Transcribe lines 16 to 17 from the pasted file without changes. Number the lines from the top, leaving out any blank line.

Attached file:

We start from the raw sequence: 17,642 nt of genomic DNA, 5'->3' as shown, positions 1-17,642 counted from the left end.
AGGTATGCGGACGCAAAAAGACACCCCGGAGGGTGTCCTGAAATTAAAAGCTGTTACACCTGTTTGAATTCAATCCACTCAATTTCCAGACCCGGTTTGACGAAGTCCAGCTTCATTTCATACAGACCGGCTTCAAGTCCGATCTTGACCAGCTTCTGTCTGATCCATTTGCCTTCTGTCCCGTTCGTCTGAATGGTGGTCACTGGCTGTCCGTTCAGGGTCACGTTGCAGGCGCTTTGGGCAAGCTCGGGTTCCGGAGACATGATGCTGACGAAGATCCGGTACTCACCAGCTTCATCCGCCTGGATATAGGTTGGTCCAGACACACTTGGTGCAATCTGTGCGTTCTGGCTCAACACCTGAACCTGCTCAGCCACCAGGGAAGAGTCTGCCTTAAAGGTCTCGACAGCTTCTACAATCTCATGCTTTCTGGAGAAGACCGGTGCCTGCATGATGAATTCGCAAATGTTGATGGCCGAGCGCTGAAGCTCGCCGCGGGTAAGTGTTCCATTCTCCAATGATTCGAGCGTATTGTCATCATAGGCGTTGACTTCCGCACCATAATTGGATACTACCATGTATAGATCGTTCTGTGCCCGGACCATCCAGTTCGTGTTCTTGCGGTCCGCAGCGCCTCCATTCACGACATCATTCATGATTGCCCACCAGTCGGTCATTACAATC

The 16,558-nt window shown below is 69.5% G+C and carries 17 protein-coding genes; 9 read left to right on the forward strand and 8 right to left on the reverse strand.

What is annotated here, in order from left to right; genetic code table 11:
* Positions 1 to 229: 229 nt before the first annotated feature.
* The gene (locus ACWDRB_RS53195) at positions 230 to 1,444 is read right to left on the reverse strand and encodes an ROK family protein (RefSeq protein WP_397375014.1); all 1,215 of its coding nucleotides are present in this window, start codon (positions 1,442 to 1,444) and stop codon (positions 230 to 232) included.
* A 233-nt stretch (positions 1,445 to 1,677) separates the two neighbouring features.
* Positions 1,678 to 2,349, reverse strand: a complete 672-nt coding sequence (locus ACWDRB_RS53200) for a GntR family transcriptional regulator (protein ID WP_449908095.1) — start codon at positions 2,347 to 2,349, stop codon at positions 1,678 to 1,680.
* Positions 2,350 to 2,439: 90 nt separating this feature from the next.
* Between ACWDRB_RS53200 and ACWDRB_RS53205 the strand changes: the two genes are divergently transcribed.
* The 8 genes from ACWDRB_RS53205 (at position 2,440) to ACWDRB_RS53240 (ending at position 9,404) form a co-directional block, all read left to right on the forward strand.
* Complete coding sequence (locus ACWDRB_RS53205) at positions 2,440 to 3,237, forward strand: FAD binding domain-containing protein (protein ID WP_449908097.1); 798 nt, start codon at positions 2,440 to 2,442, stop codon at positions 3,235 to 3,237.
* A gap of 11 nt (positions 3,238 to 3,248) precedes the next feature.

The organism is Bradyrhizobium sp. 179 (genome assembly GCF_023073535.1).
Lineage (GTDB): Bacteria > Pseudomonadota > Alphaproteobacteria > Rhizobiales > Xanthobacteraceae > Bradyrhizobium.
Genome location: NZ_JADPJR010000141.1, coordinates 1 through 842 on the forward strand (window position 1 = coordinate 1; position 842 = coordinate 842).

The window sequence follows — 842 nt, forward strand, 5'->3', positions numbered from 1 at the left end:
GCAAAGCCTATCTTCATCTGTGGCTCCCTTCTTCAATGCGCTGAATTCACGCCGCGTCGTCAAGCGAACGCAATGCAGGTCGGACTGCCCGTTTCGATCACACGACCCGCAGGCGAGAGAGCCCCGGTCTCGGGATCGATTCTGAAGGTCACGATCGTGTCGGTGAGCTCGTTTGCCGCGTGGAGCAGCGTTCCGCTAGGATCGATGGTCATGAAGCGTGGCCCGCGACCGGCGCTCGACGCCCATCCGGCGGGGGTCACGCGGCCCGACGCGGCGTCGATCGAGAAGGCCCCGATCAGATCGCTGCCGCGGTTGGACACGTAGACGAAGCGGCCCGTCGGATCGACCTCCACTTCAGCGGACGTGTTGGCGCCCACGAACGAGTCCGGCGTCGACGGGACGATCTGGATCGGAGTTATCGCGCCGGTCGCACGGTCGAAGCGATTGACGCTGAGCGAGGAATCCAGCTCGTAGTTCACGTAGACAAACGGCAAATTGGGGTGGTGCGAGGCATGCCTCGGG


Genome location: NZ_JADPJR010000141.1, coordinates 1 through 842 on the forward strand (window position 1 = coordinate 1; position 842 = coordinate 842).

The window sequence follows — 842 nt, forward strand, 5'->3', positions numbered from 1 at the left end: